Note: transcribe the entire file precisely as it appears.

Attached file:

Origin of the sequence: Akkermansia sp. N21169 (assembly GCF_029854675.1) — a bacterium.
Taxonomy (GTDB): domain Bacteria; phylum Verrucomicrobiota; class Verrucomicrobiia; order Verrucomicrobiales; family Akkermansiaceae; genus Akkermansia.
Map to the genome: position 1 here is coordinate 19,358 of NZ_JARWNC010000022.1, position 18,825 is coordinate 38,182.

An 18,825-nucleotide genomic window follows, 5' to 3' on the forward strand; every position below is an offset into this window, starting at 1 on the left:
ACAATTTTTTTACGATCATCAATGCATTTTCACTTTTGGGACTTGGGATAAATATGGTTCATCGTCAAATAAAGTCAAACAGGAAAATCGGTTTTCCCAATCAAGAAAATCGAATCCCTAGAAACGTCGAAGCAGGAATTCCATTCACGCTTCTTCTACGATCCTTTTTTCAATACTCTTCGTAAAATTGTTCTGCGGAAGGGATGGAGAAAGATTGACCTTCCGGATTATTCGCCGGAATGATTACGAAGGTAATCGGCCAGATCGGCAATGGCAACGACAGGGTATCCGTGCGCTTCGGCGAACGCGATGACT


Origin of the sequence: Akkermansia sp. N21169 (assembly GCF_029854675.1) — a bacterium.
Taxonomy (GTDB): domain Bacteria; phylum Verrucomicrobiota; class Verrucomicrobiia; order Verrucomicrobiales; family Akkermansiaceae; genus Akkermansia.
Map to the genome: position 1 here is coordinate 19,358 of NZ_JARWNC010000022.1, position 18,825 is coordinate 38,182.

An 18,825-nucleotide genomic window follows, 5' to 3' on the forward strand; every position below is an offset into this window, starting at 1 on the left:
ACAATTTTTTTACGATCATCAATGCATTTTCACTTTTGGGACTTGGGATAAATATGGTTCATCGTCAAATAAAGTCAAACAGGAAAATCGGTTTTCCCAATCAAGAAAATCGAATCCCTAGAAACGTCGAAGCAGGAATTCCATTCACGCTTCTTCTACGATCCTTTTTTCAATACTCTTCGTAAAATTGTTCTGCGGAAGGGATGGAGAAAGATTGACCTTCCGGATTATTCGCCGGAATGATTACGAAGGTAATCGGCCAGATCGGCAATGGCAACGACAGGGTATCCGTGCGCTTCGGCGAACGCGATGACT